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Indian Reservation Roads
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|Last update 13Jan15|
- 1 Background
- 2 Bureau of Indian Affairs (BIA)
- 3 Reservation Road Naming
- 4 Reservation Road Typing
- 5 Landmarks: Point Places, Area Places
- 6 References
- 7 References
There are a large number of roads, particularly in the western half of the United States, that are located on American Indian Reservations. There are about 310 such reservations as reviewed by the United States Department of the Interior's (DOI) Bureau of Indian Affairs (BIA). While the map shows only only the continental United States, reservations exists in Alaska and Hawaii. Navajo Nation is the largest and is about the same size as West Virginia. Twelve of the reservations are larger than Rhode Island. Wikipedia maintains a list of the largest Indian reservations and the states in which they are located.
These roads may be a mix of US government, public, tribal, and some private roads. Because most tribal lands are considered independent government entities, coordination and uniformity are not always clear. Public roads provide access to and within Indian reservations, Indian trust land, restricted Indian land, and Alaska native villages. Approximately 29,000 miles are under the jurisdiction of BIA and tribes and another 73,000 miles are under State and local ownership.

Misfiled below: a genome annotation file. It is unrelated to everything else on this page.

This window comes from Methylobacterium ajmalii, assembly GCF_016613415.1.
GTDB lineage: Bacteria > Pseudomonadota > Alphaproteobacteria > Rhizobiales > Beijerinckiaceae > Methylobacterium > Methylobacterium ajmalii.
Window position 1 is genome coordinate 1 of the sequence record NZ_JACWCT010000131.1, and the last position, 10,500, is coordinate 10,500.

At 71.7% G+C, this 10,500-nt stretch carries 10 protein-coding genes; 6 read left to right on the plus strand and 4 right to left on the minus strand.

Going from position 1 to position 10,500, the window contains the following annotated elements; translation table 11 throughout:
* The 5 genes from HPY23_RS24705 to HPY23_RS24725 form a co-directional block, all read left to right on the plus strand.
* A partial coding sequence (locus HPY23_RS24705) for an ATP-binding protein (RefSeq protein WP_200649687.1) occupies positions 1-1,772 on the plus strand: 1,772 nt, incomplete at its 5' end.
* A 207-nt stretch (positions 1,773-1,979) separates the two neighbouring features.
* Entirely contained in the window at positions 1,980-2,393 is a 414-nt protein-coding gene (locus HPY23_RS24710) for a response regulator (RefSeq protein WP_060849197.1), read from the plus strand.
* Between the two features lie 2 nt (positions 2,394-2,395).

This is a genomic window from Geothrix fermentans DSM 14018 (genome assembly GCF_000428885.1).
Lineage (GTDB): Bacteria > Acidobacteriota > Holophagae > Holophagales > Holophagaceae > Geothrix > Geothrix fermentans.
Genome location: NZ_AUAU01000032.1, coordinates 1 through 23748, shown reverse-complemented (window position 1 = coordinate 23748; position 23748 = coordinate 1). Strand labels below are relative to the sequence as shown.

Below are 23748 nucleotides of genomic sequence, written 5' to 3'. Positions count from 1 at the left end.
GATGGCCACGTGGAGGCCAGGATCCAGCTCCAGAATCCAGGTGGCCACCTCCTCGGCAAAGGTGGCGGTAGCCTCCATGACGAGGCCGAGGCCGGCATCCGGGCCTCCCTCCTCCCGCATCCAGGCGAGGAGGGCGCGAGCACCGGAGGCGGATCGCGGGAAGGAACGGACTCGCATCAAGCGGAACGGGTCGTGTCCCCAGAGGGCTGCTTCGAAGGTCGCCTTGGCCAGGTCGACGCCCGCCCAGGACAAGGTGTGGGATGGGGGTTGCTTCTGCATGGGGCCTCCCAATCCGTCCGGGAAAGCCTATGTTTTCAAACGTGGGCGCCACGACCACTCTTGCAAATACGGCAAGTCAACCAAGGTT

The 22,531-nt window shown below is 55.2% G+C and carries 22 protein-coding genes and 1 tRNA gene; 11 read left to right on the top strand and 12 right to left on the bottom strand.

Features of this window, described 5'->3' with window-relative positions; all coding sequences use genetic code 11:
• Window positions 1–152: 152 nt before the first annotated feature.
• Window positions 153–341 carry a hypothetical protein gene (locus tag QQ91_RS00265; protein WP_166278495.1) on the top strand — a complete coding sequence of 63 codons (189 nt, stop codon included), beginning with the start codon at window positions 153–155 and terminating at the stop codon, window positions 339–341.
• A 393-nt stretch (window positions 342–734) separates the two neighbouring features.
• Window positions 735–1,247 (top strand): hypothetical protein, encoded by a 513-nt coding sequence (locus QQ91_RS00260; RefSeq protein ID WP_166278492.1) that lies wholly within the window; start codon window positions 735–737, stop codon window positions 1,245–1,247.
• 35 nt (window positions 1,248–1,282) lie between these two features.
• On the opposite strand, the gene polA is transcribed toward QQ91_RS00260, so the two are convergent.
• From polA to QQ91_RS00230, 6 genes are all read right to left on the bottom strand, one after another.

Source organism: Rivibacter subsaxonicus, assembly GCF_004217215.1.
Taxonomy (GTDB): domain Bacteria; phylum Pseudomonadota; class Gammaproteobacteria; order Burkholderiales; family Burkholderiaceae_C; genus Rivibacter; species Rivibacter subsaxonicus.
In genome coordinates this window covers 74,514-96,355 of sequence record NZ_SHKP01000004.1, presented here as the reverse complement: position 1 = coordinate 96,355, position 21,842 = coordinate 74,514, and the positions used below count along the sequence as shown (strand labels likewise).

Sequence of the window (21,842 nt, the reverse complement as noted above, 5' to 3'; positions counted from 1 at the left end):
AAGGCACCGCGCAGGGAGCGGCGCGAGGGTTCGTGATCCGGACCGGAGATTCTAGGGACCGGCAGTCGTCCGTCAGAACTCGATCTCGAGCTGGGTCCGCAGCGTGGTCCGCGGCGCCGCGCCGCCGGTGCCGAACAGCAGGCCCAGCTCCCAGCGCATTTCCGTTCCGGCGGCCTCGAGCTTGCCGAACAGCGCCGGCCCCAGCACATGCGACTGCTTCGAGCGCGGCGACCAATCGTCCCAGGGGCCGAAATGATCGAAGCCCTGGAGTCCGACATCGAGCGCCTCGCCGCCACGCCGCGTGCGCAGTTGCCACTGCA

Waze & Reservation Roads
Tribal lands and Native American Reservations have resident communities that will utilize Waze, they are a destination for tourism, and they may be a critical viable route for travel through a region. Casinos are also located on a large number of reservations across the country, which will add more regular traffic to those regions. Because of this Waze editors should be concerned with a robust representation of roads and landmark content for these areas in the Waze Map.
On the other hand, Native American lands are private and contain many areas that the local population and their law enforcement do not want the general public traveling. Because of this, we wish to avoid mapping private roadways or need to ensure they are marked with Private Roads whenever possible.